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A Constellation Of COVID-19 Conditions

The specific set of symptoms COVID-19 patients experience at the onset of the disease may predict how severe their case will become, according to a study by researchers at King’s College London. The study identified six “symptom clusters” of COVID-19 disease, which are listed below in ascending order of severity:

  • Type 1, “flu-like with no fever”: headache, loss of smell, muscle pain, cough, sore throat and chest pain.
  • Type 2, “flu-like with fever”: fever and loss of appetite in addition to headache, loss of smell, cough, sore throat, and hoarseness.
  • Type 3, “gastrointestinal”: diarrhea and loss of appetite, no cough, headache, loss of smell, sore throat, and chest pain.
  • Type 4, “severe level one, fatigue”: fatigue in addition to headache, loss of smell, cough, fever, hoarseness, and chest pain
  • Type 5, “severe level two, confusion”: confusion in addition to headache, loss of smell, loss of appetite, cough, fever, hoarseness, sore throat, chest pain, fatigue, and muscle pain.
  • Type 6, “severe level three, abdominal and respiratory”: shortness of breath, diarrhea and abdominal pain in addition to headache, loss of smell, loss of appetite, cough, fever, hoarseness, sore throat, chest pain, fatigue, confusion, and muscle pain.

These six COVID-19 types help clarify what has been a confusing disease. It is like six different types of flu that require different kinds of treatment. Up to now, they were either not fully recognized as being COVID-19 disease, or treated as a single disease. Clearly, different people have different responses to the coronavirus. It also is possible that virus variants might lead to the different clusters of symptoms, but, at this point, we are not certain of that. What is important is that as we learn how the disease manifests itself, we learn how to better diagnose and treat it, which should bring mortality, and, hopefully, morbidity rates down.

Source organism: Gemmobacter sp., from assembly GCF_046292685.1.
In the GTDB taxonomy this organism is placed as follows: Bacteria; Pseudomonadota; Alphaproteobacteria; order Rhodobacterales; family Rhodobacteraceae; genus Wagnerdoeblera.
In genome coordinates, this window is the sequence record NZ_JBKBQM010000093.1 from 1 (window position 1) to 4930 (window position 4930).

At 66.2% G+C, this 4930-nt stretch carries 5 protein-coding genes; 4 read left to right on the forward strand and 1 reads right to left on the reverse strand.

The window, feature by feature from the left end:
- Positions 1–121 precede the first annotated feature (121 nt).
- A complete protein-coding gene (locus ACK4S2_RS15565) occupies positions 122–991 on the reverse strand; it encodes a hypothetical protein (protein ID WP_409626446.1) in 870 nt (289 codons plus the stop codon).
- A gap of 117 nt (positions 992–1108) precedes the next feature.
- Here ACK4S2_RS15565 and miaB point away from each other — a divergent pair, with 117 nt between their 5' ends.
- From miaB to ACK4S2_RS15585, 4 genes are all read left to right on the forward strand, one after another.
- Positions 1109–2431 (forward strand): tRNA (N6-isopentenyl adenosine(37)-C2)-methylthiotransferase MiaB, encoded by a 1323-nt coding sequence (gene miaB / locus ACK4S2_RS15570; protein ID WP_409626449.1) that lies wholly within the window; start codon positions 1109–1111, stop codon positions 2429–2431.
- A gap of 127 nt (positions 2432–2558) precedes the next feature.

The study referred to above was done using a symptom self-reporting app called ZOE COVID Symptom Study app, which asks users to log health information and potential COVID-19 symptoms daily. The study analyzed data from 1,600 app users in the U.S. and U.K. with confirmed COVID-19 cases and who logged their symptoms during March and April. This showed that 20% of people with type 6, and 10% of people with type 5 symptom clusters  eventually required breathing support, compared to just 1.5% of people with type 1.

The 5 and 6 symptom types signaled a “high risk” for needing hospitalization, and almost half of type 6 COVID-19 patients were hospitalized. In just five days, the app was able to identify which symptom cluster the patient belonged to— which is eight days earlier than when most people who need breathing support go to a hospital. The study also found that people in types 4, 5 and 6 clusters were older, more likely to be overweight and more likely to have preexisting conditions than those in symptom cluster types 1, 2 and 3. Therefore, the app seems to be a useful diagnostic tool for a complicated disease.

Finally, the app showed that a cluster of nonspecific symptoms not previously associated with COVID-19, such as headache, sore throat and muscle pain, without fever and loss of smell, can detect potential COVID-19 cases before the classic symptoms of fever, shortness of breath, loss of smell, etc. set in. Such early symptom awareness can limit virus spread to colleagues, friends, and family. So, using this app to detect symptom clusters promises to not only provide more focused and timely therapy, it can also help limit the spread of the disease from people who have not been diagnosed with COVID-19, which has made this disease especially vexing to control.

This is a wholly new disease, which we are learning about on the fly. As we learn more about it, we improve our ability to diagnose, treat, and ultimately prevent it. This study takes us one step closer to that goal.

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Comments

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Earl

Here is another study on symptoms you may find interesting:
https://www.frontiersin.org/articles/10.3389/fpubh.2020.00473/full

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